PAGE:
When involvement in community activism is tracked and reported, it serves a purpose: to help us understand how we work together, make social change and gain a sense of belonging in the process. Yet, this is not always the end result of anti-poverty activism. It takes a concerted effort, among residents and researchers, to highlight the experiences of those who live in neighbourhoods and to communicate those experiences in a way that influences social change. This is a key goal of this project.

Often politicians, urban planners and researchers have their own ideas about who belongs, and where, based on reports, media, statistics, city maps and neighbourhood profiles (see for instance information found at this web site: http://www.toronto.ca/demographics/ neighbourhoods.htm). Interpreting the information found in the places listed above may be influenced by assumptions people have about those who are from different cultures, races, sexual identities or income levels than they are. So, while it is important to gather information that provides us with shared knowledge about people and places, it is crucial to understand who those people are and how those places have taken shape. One way to do this is to simply ask.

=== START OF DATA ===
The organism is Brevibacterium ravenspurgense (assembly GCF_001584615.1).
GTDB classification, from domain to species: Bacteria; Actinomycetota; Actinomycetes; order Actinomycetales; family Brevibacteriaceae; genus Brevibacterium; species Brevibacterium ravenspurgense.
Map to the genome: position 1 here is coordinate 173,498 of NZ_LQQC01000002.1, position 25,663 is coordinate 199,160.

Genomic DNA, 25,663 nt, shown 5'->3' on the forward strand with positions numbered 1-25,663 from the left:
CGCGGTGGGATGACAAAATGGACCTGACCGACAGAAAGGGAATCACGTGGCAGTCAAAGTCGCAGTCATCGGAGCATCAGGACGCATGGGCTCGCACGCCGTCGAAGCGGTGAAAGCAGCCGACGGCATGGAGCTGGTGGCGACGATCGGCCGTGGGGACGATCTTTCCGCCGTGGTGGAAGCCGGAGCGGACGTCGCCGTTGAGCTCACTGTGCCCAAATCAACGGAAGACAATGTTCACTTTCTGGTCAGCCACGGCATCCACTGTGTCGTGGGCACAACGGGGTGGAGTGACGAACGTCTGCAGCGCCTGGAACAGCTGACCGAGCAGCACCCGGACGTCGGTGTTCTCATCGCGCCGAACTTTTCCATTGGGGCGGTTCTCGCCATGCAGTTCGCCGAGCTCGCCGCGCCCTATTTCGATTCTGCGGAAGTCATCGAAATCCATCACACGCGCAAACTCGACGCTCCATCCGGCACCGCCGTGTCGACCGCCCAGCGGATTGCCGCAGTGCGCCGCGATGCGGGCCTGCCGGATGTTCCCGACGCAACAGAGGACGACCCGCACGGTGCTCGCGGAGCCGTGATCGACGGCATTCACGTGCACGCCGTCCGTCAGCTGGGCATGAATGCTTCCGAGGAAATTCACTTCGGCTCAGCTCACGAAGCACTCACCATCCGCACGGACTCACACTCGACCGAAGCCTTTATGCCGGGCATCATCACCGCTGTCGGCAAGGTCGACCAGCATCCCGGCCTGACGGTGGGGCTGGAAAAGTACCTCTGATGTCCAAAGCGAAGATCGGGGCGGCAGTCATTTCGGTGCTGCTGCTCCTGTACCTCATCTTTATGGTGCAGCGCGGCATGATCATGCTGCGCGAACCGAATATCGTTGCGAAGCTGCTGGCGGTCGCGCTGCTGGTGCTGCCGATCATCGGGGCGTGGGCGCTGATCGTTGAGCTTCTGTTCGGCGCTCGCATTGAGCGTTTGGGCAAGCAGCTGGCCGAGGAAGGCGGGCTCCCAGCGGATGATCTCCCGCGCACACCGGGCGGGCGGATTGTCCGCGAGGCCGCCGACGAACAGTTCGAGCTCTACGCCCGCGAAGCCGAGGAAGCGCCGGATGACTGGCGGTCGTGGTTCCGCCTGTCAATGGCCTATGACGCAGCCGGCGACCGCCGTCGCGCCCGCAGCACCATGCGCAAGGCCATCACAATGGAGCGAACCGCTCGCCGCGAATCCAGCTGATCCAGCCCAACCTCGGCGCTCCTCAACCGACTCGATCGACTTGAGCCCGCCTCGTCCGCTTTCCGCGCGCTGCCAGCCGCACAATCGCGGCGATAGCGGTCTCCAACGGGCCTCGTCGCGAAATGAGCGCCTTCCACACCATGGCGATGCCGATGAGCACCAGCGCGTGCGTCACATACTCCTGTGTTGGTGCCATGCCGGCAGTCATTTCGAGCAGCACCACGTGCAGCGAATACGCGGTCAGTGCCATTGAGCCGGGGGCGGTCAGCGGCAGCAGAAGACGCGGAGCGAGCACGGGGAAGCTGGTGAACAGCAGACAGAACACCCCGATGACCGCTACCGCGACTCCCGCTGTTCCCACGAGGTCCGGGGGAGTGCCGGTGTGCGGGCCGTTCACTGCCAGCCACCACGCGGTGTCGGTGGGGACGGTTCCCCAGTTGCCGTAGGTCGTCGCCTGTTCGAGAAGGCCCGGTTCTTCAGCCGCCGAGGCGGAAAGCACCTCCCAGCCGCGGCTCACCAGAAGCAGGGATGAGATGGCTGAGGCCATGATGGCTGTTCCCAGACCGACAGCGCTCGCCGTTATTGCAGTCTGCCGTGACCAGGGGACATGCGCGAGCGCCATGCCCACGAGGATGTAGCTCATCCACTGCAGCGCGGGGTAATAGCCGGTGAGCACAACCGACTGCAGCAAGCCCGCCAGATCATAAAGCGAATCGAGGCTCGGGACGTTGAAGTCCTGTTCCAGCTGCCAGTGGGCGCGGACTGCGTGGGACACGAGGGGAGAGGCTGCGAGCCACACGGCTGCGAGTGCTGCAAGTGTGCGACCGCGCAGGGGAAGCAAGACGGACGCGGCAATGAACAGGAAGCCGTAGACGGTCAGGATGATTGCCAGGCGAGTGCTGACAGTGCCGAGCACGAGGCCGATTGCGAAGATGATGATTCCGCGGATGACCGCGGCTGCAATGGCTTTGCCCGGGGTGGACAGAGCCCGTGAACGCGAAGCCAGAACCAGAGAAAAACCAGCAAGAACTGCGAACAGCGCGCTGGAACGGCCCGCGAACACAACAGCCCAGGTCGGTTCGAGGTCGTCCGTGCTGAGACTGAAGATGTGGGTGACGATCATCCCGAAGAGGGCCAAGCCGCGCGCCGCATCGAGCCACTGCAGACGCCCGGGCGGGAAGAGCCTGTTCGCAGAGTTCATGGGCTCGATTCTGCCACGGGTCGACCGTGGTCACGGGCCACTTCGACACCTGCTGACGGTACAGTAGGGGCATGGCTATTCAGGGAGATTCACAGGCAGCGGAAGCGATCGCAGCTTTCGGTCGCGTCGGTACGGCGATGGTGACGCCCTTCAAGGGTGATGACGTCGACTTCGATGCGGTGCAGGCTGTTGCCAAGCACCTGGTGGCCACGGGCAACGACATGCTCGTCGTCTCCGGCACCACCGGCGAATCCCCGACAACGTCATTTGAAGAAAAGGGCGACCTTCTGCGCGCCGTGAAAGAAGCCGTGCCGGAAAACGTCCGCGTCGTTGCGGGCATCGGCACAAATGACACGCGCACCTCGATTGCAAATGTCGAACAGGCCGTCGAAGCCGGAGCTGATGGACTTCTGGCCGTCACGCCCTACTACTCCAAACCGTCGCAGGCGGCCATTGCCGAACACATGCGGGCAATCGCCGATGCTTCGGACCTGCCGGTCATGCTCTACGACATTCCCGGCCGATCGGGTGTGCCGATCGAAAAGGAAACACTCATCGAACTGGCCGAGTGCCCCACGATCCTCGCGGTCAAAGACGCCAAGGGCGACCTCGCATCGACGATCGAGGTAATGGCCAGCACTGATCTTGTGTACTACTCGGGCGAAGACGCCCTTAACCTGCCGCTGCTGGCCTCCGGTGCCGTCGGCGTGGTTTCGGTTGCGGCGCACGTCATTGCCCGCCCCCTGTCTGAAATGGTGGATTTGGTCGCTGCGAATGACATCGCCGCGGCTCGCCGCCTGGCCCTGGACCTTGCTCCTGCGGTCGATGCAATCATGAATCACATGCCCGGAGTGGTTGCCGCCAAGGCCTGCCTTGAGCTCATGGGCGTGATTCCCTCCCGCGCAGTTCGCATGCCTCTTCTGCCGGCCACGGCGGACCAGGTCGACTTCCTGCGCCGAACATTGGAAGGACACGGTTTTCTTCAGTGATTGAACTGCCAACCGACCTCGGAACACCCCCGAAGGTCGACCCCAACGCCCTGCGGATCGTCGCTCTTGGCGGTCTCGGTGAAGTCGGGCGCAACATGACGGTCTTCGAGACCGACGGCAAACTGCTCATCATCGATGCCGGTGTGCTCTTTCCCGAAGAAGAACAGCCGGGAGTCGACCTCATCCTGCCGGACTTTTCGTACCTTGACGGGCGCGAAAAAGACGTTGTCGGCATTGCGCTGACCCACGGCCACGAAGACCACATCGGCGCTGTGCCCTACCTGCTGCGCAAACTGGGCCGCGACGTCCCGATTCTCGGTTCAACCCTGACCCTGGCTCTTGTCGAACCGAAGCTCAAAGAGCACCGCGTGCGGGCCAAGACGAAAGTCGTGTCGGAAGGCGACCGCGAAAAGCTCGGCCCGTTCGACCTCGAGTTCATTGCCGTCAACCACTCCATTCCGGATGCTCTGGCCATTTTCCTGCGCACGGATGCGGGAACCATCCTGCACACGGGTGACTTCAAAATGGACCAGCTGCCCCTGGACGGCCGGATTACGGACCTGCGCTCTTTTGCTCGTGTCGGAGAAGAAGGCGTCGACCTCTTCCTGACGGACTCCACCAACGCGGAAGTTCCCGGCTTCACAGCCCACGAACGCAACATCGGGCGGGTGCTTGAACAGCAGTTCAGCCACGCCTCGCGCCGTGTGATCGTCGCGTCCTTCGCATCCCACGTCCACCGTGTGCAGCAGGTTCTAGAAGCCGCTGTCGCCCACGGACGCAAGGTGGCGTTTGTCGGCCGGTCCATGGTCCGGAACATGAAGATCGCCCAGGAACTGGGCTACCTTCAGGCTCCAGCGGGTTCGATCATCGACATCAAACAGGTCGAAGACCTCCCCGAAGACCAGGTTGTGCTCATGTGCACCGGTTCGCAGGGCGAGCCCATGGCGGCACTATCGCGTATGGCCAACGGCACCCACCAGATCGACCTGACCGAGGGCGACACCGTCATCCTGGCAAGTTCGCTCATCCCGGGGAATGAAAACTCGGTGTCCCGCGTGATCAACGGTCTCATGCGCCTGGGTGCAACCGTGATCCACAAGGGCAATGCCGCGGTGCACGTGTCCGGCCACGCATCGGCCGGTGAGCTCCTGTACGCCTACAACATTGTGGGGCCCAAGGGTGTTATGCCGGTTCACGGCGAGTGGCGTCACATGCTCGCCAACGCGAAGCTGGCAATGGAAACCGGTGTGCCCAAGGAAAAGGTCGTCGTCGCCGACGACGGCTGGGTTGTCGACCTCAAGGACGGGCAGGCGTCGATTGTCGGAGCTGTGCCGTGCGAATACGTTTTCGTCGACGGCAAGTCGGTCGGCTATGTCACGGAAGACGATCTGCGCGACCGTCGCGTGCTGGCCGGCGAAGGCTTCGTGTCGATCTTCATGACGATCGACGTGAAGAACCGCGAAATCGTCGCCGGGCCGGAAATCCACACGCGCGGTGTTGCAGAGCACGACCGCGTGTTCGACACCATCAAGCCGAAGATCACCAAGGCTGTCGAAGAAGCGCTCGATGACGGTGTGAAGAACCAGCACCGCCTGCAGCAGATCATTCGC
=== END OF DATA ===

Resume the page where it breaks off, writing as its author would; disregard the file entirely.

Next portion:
Just Ask

Approaches to research in neighbourhoods have begun to include more and more first-hand accounts of the people who live in those neighbourhoods. Two approaches have introduced innovative ways to conduct research: storytelling and photography. Storytelling is a specific method that allows people living in the neighbourhoods to speak for themselves, rather than others speaking for them. Photography, sometimes referred to as "photovoice," is a method that puts cameras in the hands of local residents to create images that tell stories often used to fight for social change. In this way, local residents create their own narratives about where they live and whether or not they feel a sense of belonging.

I already mentioned a couple of terms that researchers use for working collaboratively with local residents: ethnomethodology and human geography. Human geographers ask us to think about the city as having both a physical and human component and both relate to each other.

For instance, one researcher observes, "When you declare that land can only be used to build two-storey houses, or when you say that certain kinds of businesses cannot operate there … you shape the landscape and actively shape the social relations that will take place there" If you walk the streets in your neighbourhood and take note of the stores, parks, public transportation, housing and so on and then compare this to walking the streets in a neighborhood that is known to be in a radically different income bracket, is there an obvious difference? Does the landscape tell us something about who lives there?